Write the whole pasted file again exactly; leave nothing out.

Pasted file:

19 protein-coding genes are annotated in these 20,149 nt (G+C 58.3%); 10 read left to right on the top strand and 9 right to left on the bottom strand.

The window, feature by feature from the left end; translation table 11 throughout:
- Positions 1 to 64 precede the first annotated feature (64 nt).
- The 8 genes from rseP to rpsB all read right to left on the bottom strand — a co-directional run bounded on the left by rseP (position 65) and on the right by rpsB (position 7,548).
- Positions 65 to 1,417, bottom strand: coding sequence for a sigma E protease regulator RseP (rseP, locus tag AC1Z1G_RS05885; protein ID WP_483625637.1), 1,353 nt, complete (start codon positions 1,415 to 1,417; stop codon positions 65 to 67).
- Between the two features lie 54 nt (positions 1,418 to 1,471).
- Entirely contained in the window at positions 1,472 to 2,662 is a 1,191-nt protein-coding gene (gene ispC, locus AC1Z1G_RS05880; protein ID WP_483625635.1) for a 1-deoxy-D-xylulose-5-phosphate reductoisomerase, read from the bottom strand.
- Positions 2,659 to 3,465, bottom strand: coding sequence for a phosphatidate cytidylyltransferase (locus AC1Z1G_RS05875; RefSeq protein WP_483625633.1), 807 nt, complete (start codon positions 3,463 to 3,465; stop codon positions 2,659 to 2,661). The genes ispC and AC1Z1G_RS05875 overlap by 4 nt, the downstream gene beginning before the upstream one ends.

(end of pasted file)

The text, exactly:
19 protein-coding genes are annotated in these 20,149 nt (G+C 58.3%); 10 read left to right on the top strand and 9 right to left on the bottom strand.

The window, feature by feature from the left end; translation table 11 throughout:
- Positions 1 to 64 precede the first annotated feature (64 nt).
- The 8 genes from rseP to rpsB all read right to left on the bottom strand — a co-directional run bounded on the left by rseP (position 65) and on the right by rpsB (position 7,548).
- Positions 65 to 1,417, bottom strand: coding sequence for a sigma E protease regulator RseP (rseP, locus tag AC1Z1G_RS05885; protein ID WP_483625637.1), 1,353 nt, complete (start codon positions 1,415 to 1,417; stop codon positions 65 to 67).
- Between the two features lie 54 nt (positions 1,418 to 1,471).
- Entirely contained in the window at positions 1,472 to 2,662 is a 1,191-nt protein-coding gene (gene ispC, locus AC1Z1G_RS05880; protein ID WP_483625635.1) for a 1-deoxy-D-xylulose-5-phosphate reductoisomerase, read from the bottom strand.
- Positions 2,659 to 3,465, bottom strand: coding sequence for a phosphatidate cytidylyltransferase (locus AC1Z1G_RS05875; RefSeq protein WP_483625633.1), 807 nt, complete (start codon positions 3,463 to 3,465; stop codon positions 2,659 to 2,661). The genes ispC and AC1Z1G_RS05875 overlap by 4 nt, the downstream gene beginning before the upstream one ends.